In addition to its obvious health benefits, a plant-based diet offers the only long-term solution to the world hunger epidemic. It avoids the massive deforestation, water pollution, and global warming caused by the meat and dairy industries. Last, but not least, it spares billions of cows, pigs, and other innocent sentient animals from the atrocities of factory farms and slaughterhouses.

The U.S. Department of Agriculture has the ability and the obligation to provide a wholesome food supply for our nation, starting with our children. It should use the school lunch and other national feeding programs to improve the nation's health, rather than to susidize the meat and dairy agribusiness.

Healthy school lunch options are a human right that coincides nicely with animal rights. Yet the word "vegan" in a proposal will be a tough sell in the world of politics and special interests. Even talking about obesity may be a tough sell.

But perhaps the essence of Hershaft's school lunch proposal could be included in the Child Nutrition Reauthorization Bill. When it comes down to real votes in Congress, tell your lawmakers that school nutrition shouldn't be lip service to parents. We need to change the food power structure so that corporate food isn't given an unfair, immoral, marketplace advantage. Here are some of my favorite suggestions to improve child nutrition, so that vegan school lunch options can have the groundwork it needs. Taken from La Vida Locavore:

* Increase funds for school lunch. The reimbursement rate is $2.55/kid/meal right now. Schools already spend $2.88 on average. Cheap food is junk food. For a budget breakdown of a school meal, read "Many Barriers Keep Fresh, Organic Food Out of School Lunches."

* Expand the Fresh Fruit & Vegetable Program. This is a program that provides fresh fruits and veggies at a handful of select schools in each of the 50 states. Right now it's a pilot programs and the schools that are chosen are typically ones in which a high percent of kids qualify for free or subsidized school lunches.

* Reduce barriers or encourage schools to feed students locally produced foods. This is a no-brainer and the farm-to-school programs that exist currently seem to be very popular. However, a number of barriers keep many interested schools and districts from being able to bring fresh, local food into their schools (i.e. schools have no kitchens, the bidding process for vendors is complex, the lunch budget is so small they can't afford local food).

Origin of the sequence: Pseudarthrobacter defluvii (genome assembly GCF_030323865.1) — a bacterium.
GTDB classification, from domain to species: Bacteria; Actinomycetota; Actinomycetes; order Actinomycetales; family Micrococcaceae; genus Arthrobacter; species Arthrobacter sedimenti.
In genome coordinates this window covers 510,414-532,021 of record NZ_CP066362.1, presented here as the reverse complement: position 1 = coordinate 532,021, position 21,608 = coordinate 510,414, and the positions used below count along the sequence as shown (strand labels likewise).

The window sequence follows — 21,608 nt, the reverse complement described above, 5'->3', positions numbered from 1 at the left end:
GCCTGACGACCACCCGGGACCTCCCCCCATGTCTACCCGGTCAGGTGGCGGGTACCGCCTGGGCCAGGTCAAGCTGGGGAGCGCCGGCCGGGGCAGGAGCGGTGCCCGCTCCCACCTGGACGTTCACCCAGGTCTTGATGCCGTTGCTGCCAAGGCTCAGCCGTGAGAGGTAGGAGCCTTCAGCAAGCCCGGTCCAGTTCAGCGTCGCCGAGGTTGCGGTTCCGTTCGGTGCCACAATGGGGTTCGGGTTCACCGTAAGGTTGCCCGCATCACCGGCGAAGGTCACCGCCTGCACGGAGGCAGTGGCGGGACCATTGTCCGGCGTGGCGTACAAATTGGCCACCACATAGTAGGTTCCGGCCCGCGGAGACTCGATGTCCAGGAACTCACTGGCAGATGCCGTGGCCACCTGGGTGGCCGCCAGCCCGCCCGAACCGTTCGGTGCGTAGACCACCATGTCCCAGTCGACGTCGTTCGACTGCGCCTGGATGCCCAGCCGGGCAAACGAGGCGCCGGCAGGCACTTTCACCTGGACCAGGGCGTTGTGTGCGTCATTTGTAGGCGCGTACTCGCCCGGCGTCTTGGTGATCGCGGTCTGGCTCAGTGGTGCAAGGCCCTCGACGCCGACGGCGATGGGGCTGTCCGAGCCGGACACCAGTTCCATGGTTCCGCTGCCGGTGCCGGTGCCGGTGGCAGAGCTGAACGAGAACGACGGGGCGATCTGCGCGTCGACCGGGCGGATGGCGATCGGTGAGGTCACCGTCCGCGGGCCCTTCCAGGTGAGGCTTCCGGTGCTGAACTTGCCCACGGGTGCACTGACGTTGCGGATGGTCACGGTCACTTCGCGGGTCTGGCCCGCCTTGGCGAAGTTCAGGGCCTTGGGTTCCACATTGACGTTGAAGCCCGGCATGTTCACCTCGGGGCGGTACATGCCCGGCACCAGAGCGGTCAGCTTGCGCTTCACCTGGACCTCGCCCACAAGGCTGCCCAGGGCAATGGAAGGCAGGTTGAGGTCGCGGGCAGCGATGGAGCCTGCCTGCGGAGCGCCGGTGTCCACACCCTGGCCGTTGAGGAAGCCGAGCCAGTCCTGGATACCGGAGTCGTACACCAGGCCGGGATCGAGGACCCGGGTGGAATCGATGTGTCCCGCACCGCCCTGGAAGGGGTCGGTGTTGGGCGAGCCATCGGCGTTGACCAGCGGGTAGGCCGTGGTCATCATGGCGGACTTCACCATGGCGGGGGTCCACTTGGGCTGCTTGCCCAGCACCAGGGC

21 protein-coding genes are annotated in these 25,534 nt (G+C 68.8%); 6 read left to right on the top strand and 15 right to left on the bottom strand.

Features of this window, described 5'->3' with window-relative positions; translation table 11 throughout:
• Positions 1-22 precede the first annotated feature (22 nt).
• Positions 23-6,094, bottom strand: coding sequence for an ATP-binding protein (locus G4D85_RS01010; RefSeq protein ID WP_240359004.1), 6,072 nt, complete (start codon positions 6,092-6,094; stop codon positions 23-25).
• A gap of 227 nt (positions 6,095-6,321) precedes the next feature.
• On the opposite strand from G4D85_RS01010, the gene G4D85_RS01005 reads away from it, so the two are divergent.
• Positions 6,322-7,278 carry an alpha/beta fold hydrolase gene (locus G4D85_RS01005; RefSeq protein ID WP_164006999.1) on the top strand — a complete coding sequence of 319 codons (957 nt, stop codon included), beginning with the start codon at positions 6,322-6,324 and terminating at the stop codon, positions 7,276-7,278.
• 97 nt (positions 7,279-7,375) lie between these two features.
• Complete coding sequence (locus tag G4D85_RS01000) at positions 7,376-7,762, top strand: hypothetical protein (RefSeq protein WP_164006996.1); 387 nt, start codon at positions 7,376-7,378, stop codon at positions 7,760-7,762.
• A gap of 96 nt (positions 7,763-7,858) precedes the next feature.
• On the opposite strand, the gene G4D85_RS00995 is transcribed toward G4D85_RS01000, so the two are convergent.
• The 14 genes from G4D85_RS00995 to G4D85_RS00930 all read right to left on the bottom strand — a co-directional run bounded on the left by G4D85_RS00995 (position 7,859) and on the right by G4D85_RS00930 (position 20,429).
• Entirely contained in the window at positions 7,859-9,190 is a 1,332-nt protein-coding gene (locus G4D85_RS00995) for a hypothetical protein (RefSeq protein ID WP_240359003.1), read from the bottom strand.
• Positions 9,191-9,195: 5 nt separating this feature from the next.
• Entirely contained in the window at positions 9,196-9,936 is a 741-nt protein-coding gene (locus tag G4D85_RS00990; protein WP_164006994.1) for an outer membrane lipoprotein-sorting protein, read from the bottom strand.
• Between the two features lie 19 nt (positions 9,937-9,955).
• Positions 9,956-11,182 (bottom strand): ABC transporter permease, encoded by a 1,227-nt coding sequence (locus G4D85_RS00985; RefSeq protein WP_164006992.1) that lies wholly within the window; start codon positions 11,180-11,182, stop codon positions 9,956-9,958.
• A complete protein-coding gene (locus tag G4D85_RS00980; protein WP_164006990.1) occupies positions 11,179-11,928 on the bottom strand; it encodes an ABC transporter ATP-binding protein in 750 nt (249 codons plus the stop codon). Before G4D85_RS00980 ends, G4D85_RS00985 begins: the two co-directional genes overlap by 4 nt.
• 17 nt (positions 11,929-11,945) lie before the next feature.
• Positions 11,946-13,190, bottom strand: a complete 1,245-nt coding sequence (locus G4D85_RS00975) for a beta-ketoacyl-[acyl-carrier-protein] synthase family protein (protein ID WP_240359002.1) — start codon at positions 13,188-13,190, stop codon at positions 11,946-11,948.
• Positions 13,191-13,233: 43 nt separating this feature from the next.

* Get competitive foods out of schools. A "competitive food" is any food outside the federally reimbursed school lunch. The USDA has nutrition standards for the school lunch but it is NOT ALLOWED to have nutrition standards on other foods, called competitive foods. Competitive foods are typically junk, like stuff in vending machines.

* Keep rBGH milk out of schools. This is a longshot since the FDA approved rBGH and thinks there's no difference between rBGH and rBGH-free milk BUT there are links to cancer in humans and the American public overwhelmingly DOES NOT want rBGH in their milk.

* Either ensure commodities provided to schools are healthy foods or give the schools more money for lunches in lieu of commodities. Schools are forced to take free government commodities that are often processed into unhealthy junk... the commodities provided flip the food pyramid on its head, giving schools a lot of the things you should eat sparingly (high fat meat and cheese) and little of stuff you should eat a lot of (fruits and veggies).

* Increase regulation of and inspection of slaughterhouses. Right now the fast food companies have the clout and buying power to insist on high standards for food safety and humane slaughter practices. The government does not have the political will to insist on these things and as a result a lot of the worst quality crap goes to the schools

Considering we eat animals as though they are meant to be eaten, we owe our children the right to a healthier diet that would inevitably address other social issues such as food safety, food sustainability, health, health care, and environmental policy. Change starts with our everyday lives, and what closer way to promote change than to start with our diets?

10 January 2009

FDA will require carmine to be labeled

The FDA will now require companies to label whether your food or cosmetics contain carmine and cochineal. While these ingredients sound relatively harmless and perhaps even exotic, in reality, they were obtained by crushing the bodies of female cochineal insects, producing a red dye (see photo above). Carmine and cochineal are found in cosmetics, shampoos, dozens of reddish colored foods and beverages, including fruit drinks, ice creams, yogurts and candies. Thanks to the Center for Science in the Public Interest (CSPI), who first petitioned the FDA back in 1998, after receiving several dozen reports from people who had suffered adverse reactions from consuming carmine.

Although CSPI asked the FDA to label carmine as being of animal (insect) origin, the FDA has decided you don't need to know that detail. They assume the label is "adequate information" for vegetarians and people who want to avoid eating crushed bugs for religious or health reasons.

If the FDA expects you to know that carmine comes from an animal, you should probably take a look at this extended list of other animal ingredients (and their alternatives) as well. While we may not be able to avoid these ingredients every time we shop, there's no harm in knowing where they might be hiding.